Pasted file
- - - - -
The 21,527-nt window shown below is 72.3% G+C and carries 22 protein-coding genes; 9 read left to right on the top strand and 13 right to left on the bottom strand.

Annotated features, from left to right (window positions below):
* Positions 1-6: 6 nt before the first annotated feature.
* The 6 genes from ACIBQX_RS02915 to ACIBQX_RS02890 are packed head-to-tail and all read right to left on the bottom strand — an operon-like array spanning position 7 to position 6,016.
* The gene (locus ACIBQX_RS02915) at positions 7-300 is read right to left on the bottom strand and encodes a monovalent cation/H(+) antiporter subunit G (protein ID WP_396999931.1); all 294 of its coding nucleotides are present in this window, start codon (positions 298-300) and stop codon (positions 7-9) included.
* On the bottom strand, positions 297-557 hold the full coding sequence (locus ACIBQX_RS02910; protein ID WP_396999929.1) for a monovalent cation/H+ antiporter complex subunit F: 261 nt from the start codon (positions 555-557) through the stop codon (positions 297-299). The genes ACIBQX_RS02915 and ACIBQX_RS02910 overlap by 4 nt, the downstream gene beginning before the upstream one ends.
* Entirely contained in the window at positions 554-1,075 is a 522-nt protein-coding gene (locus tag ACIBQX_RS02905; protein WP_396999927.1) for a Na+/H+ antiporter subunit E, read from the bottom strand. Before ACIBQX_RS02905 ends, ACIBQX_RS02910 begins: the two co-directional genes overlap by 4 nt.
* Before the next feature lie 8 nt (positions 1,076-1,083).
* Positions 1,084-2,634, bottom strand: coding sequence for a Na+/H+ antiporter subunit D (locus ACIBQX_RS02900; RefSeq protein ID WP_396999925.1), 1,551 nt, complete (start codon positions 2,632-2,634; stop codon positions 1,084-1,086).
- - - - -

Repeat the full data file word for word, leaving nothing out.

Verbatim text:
The 21,527-nt window shown below is 72.3% G+C and carries 22 protein-coding genes; 9 read left to right on the top strand and 13 right to left on the bottom strand.

Annotated features, from left to right (window positions below):
* Positions 1-6: 6 nt before the first annotated feature.
* The 6 genes from ACIBQX_RS02915 to ACIBQX_RS02890 are packed head-to-tail and all read right to left on the bottom strand — an operon-like array spanning position 7 to position 6,016.
* The gene (locus ACIBQX_RS02915) at positions 7-300 is read right to left on the bottom strand and encodes a monovalent cation/H(+) antiporter subunit G (protein ID WP_396999931.1); all 294 of its coding nucleotides are present in this window, start codon (positions 298-300) and stop codon (positions 7-9) included.
* On the bottom strand, positions 297-557 hold the full coding sequence (locus ACIBQX_RS02910; protein ID WP_396999929.1) for a monovalent cation/H+ antiporter complex subunit F: 261 nt from the start codon (positions 555-557) through the stop codon (positions 297-299). The genes ACIBQX_RS02915 and ACIBQX_RS02910 overlap by 4 nt, the downstream gene beginning before the upstream one ends.
* Entirely contained in the window at positions 554-1,075 is a 522-nt protein-coding gene (locus tag ACIBQX_RS02905; protein WP_396999927.1) for a Na+/H+ antiporter subunit E, read from the bottom strand. Before ACIBQX_RS02905 ends, ACIBQX_RS02910 begins: the two co-directional genes overlap by 4 nt.
* Before the next feature lie 8 nt (positions 1,076-1,083).
* Positions 1,084-2,634, bottom strand: coding sequence for a Na+/H+ antiporter subunit D (locus ACIBQX_RS02900; RefSeq protein ID WP_396999925.1), 1,551 nt, complete (start codon positions 2,632-2,634; stop codon positions 1,084-1,086).